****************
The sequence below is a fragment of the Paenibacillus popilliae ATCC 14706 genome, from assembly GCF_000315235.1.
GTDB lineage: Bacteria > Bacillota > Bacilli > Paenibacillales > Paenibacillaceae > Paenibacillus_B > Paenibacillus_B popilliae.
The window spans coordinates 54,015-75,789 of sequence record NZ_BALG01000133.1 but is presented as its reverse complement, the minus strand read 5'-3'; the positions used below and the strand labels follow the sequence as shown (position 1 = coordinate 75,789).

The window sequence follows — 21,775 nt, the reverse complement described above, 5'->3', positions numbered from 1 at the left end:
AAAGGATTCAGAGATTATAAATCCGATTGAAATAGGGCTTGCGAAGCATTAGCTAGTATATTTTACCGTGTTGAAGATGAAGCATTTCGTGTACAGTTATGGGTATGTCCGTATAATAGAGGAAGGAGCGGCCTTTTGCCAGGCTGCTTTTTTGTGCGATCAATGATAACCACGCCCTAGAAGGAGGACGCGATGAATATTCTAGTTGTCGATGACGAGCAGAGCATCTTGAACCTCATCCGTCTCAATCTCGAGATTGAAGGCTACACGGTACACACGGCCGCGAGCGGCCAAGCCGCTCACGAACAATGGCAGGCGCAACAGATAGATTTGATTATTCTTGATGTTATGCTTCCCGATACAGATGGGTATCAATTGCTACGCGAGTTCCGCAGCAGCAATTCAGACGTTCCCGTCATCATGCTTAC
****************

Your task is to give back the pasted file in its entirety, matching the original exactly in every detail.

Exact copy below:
The sequence below is a fragment of the Paenibacillus popilliae ATCC 14706 genome, from assembly GCF_000315235.1.
GTDB lineage: Bacteria > Bacillota > Bacilli > Paenibacillales > Paenibacillaceae > Paenibacillus_B > Paenibacillus_B popilliae.
The window spans coordinates 54,015-75,789 of sequence record NZ_BALG01000133.1 but is presented as its reverse complement, the minus strand read 5'-3'; the positions used below and the strand labels follow the sequence as shown (position 1 = coordinate 75,789).

The window sequence follows — 21,775 nt, the reverse complement described above, 5'->3', positions numbered from 1 at the left end:
AAAGGATTCAGAGATTATAAATCCGATTGAAATAGGGCTTGCGAAGCATTAGCTAGTATATTTTACCGTGTTGAAGATGAAGCATTTCGTGTACAGTTATGGGTATGTCCGTATAATAGAGGAAGGAGCGGCCTTTTGCCAGGCTGCTTTTTTGTGCGATCAATGATAACCACGCCCTAGAAGGAGGACGCGATGAATATTCTAGTTGTCGATGACGAGCAGAGCATCTTGAACCTCATCCGTCTCAATCTCGAGATTGAAGGCTACACGGTACACACGGCCGCGAGCGGCCAAGCCGCTCACGAACAATGGCAGGCGCAACAGATAGATTTGATTATTCTTGATGTTATGCTTCCCGATACAGATGGGTATCAATTGCTACGCGAGTTCCGCAGCAGCAATTCAGACGTTCCCGTCATCATGCTTAC